UPn student, you are right that no government intervention was asked but I thought that I just couldn’t see how an across-the-board rollback of prices, even just for prime commodities needed by the general population, could happen without the government coming in. If the past is any indication, then that is the route it will have to go.

    Also, if we believe and practice free markets with its attendant concepts, then we have to accept that by and large, prices are determined by the markets and not arbitrarily. Unless, we inject subsidies or other means.

  8. Amadeo, thanks for the explanation. Defined in that manner, i suppose you’re right that policy on minimum wage could be considered part of fiscal policy. As to Bunker Chronicle’s call for a voluntary rollback, i appreciate what you and UPn Student say about how market forces determine commodity prices. However, my impression is that because of his background and family ties, he has some familiarity with the internal workings of the Chinese business community and, based on that, he believes that voluntary rollbacks are within the powers and prerogative of the business men. For this reason, i wouldn’t discount his recommendation outright.

  9. ay hala.. dun na lang kaya mag practice ng war games ang militar ng kano sa backyard ng malacanang.

  10. Great discussion here guys, I think I may have just learned a few economic terms along the way…

    But, businessmen are businessmen, and you can’t really blame them if they focus on the bottom line, that is of course why they are in business.

  11. Nick, i was thinking that Bunker’s suggestion fell along the lines of a corporatist arrangement which tempers, but does not eliminate the role of market forces:

    Corporatism as a form of organization of national political systems may be defined as a tripartite concentration of government, labor, and business, the last two represented by encompassing associations. All three partners are involved in the making and implementation of policy; institutions such as parliament play a comparatively minor role, as it is the executive that represents government.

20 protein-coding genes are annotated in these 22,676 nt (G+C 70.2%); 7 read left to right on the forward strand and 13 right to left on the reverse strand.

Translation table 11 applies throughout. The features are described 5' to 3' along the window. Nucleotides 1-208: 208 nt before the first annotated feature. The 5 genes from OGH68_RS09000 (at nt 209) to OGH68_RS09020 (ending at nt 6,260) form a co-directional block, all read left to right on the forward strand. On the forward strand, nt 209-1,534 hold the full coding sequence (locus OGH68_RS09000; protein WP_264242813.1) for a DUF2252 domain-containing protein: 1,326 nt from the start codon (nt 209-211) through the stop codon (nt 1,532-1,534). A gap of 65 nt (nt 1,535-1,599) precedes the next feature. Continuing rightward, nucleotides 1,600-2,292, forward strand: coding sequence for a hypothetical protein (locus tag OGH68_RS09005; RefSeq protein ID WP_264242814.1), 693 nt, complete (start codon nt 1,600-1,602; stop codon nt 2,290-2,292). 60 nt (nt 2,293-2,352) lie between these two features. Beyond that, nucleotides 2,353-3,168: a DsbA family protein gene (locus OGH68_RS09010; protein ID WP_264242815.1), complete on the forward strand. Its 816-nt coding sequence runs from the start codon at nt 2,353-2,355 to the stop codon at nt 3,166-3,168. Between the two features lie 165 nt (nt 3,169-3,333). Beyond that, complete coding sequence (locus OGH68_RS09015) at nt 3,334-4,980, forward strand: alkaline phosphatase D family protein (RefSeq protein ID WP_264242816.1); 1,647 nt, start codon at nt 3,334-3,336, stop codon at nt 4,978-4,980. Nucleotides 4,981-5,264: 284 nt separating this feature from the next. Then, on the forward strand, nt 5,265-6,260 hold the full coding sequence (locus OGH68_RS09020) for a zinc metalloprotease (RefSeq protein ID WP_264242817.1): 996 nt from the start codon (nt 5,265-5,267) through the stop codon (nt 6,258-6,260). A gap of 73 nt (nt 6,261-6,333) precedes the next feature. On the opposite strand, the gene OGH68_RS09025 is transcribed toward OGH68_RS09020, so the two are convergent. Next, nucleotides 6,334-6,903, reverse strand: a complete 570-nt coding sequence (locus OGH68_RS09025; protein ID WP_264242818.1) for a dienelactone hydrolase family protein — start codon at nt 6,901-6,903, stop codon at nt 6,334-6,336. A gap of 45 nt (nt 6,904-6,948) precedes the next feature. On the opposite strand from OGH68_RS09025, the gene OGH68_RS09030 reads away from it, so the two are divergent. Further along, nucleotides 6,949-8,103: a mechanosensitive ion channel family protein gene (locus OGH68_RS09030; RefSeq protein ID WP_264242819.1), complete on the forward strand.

The essence of the corporatist bargain is that business supports policies geared to redistribution and full employment, and does not disinvest in response to these policies. Labor, for its part, promises not to make life difficult for business through strikes or other forms of militancy.” [Source: Deliberative Democracy and Beyond, John Dryzek]

    Since we have both a small community of big businessmen as well as established employers associations and labor unions, i think this might be feasible to implement over here if only we had a credible executive branch.

  12. Nick says “…businessmen are businessmen, and you can’t really blame them if they focus on the bottom line, that is of course why they are in business.” I will remove the word “blame” –my words will be that “… you should expect businessmen to focus on the bottom line, that is their responsibility”. The bottom-line focus is how the businessman can fulfill his financial obligations to his family, the way the businessman can meet his payroll, and the way to grow the business.